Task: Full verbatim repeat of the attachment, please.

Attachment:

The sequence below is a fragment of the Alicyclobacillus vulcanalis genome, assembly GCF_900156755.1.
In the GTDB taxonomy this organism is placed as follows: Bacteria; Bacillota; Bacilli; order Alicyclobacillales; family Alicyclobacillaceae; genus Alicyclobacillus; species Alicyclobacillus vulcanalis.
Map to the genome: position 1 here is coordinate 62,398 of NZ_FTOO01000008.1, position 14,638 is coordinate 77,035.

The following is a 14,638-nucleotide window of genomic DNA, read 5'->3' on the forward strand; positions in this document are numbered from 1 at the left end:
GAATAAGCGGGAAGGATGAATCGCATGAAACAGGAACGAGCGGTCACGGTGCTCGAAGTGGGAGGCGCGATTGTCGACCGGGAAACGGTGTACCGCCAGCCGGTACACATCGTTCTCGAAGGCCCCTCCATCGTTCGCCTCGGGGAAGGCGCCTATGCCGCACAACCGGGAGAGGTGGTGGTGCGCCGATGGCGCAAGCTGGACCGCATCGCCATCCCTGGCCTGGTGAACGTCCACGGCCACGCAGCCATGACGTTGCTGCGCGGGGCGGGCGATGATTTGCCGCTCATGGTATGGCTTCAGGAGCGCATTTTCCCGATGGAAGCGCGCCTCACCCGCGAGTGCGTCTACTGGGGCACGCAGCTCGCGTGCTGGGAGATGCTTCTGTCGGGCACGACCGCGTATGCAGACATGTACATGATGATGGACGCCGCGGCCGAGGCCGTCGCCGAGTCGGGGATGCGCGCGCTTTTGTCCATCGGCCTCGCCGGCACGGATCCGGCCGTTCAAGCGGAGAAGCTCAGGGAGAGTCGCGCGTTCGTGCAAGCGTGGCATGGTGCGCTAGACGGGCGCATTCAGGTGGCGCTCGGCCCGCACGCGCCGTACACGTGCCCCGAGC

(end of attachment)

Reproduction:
The sequence below is a fragment of the Alicyclobacillus vulcanalis genome, assembly GCF_900156755.1.
In the GTDB taxonomy this organism is placed as follows: Bacteria; Bacillota; Bacilli; order Alicyclobacillales; family Alicyclobacillaceae; genus Alicyclobacillus; species Alicyclobacillus vulcanalis.
Map to the genome: position 1 here is coordinate 62,398 of NZ_FTOO01000008.1, position 14,638 is coordinate 77,035.

The following is a 14,638-nucleotide window of genomic DNA, read 5'->3' on the forward strand; positions in this document are numbered from 1 at the left end:
GAATAAGCGGGAAGGATGAATCGCATGAAACAGGAACGAGCGGTCACGGTGCTCGAAGTGGGAGGCGCGATTGTCGACCGGGAAACGGTGTACCGCCAGCCGGTACACATCGTTCTCGAAGGCCCCTCCATCGTTCGCCTCGGGGAAGGCGCCTATGCCGCACAACCGGGAGAGGTGGTGGTGCGCCGATGGCGCAAGCTGGACCGCATCGCCATCCCTGGCCTGGTGAACGTCCACGGCCACGCAGCCATGACGTTGCTGCGCGGGGCGGGCGATGATTTGCCGCTCATGGTATGGCTTCAGGAGCGCATTTTCCCGATGGAAGCGCGCCTCACCCGCGAGTGCGTCTACTGGGGCACGCAGCTCGCGTGCTGGGAGATGCTTCTGTCGGGCACGACCGCGTATGCAGACATGTACATGATGATGGACGCCGCGGCCGAGGCCGTCGCCGAGTCGGGGATGCGCGCGCTTTTGTCCATCGGCCTCGCCGGCACGGATCCGGCCGTTCAAGCGGAGAAGCTCAGGGAGAGTCGCGCGTTCGTGCAAGCGTGGCATGGTGCGCTAGACGGGCGCATTCAGGTGGCGCTCGGCCCGCACGCGCCGTACACGTGCCCCGAGC